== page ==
*Geek Box: (Poly)phenol Metabolites
The metabolism of (poly)phenols has been of particular interest in trying to link their purported health benefits to biological plausibility. For the brain, this became even more puzzling when it was recognised that flavonoids do not cross the blood-brain barrier in significant quantities. There was also the fact that the parent compound, i.e., the form of the compound ingested whole through the diet, may have peak concentrations of only between 1-6hrs.
However, there is now a greater understanding of the metabolism and bioavailability of (poly)phenolic compounds. Some (poly)phenols may be absorbed directly to the liver from the small intestine, where they undergo metabolism in the liver through a process known as ‘first pass metabolism’, similar to what drugs undergo. Remember: because these compounds are not recognised as nutrients by the body, they are treated as xenobiotic agents and are metabolised through the liver in the same way drugs would be. This is, in fact, critical to their benefits, because this process produces a diverse array of metabolites which are then released from the liver back into the circulation.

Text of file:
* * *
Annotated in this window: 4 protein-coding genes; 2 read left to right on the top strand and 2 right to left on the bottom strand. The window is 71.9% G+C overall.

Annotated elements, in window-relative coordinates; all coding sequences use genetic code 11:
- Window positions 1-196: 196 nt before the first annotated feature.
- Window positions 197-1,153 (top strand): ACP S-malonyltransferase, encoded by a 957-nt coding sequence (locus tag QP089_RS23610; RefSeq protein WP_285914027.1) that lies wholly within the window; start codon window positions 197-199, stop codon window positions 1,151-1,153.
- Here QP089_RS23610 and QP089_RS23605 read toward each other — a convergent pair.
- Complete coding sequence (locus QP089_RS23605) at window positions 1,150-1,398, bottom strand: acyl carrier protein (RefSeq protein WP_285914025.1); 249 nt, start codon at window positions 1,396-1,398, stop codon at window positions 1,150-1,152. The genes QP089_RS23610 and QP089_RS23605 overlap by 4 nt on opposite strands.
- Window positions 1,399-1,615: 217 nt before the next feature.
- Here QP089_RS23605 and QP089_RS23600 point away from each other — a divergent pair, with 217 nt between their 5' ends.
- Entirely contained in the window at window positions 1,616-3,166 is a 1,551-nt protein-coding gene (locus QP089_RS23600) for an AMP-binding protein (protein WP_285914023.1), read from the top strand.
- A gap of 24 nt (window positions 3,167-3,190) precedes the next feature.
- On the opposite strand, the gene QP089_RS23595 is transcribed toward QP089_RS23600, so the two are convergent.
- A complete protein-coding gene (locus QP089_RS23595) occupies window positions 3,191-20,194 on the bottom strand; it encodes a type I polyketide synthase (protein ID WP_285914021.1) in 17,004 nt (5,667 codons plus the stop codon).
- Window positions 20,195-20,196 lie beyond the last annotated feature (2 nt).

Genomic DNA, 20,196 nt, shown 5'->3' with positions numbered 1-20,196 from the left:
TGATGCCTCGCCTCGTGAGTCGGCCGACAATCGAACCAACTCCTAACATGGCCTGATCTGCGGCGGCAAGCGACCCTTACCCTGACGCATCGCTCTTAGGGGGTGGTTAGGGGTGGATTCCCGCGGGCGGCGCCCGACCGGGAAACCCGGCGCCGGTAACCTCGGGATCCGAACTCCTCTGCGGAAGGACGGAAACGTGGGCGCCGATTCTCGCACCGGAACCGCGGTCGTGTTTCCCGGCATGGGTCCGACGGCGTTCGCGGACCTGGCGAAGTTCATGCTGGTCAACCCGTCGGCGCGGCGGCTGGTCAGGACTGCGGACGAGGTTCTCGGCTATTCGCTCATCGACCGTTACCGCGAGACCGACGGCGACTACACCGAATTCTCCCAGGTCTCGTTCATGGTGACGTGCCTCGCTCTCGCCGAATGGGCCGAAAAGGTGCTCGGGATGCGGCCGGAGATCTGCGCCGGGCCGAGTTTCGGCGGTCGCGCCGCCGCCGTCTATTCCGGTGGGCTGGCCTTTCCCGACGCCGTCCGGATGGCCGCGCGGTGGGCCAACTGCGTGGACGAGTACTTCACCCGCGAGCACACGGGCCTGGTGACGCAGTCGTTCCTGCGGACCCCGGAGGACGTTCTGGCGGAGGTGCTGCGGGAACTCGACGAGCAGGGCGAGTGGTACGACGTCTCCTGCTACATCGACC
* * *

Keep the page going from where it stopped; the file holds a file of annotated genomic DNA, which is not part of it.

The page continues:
(Poly)phenols also pass to the colon and, like fibre, undergo degradation by gut bacteria into phenolic metabolites, which are in turn absorbed in quantities far exceeded the levels absorbed from the small intestine. These metabolite compounds absorbed from the colon also pass through the liver, undergoing more extensive metabolism. Finally, enterohepatic circulation [the recycling of compounds between the liver and digestive tract via the hepatic portal vein] is another route of (poly)phenol metabolite circulation, as certain metabolites may be recycled up to 20 times!
An enormous array of metabolites have been identified, for example up to 62 anthocyanin metabolites have been identified to date. These metabolites may be up to 100-fold greater in concentration than the parent compounds, and have significantly higher bioavailability. The fact that their continued metabolism and recycling means a bioavailability of up to 48hrs provides a plausible mechanistic explanation for chronic benefits observed in long-term cohort studies. For the brain and cognition, this has been a particularly important finding, because rather than cross the BBB in large quantities it was recognised that low physiological concentrations of their metabolites may act through signalling pathways in the brain.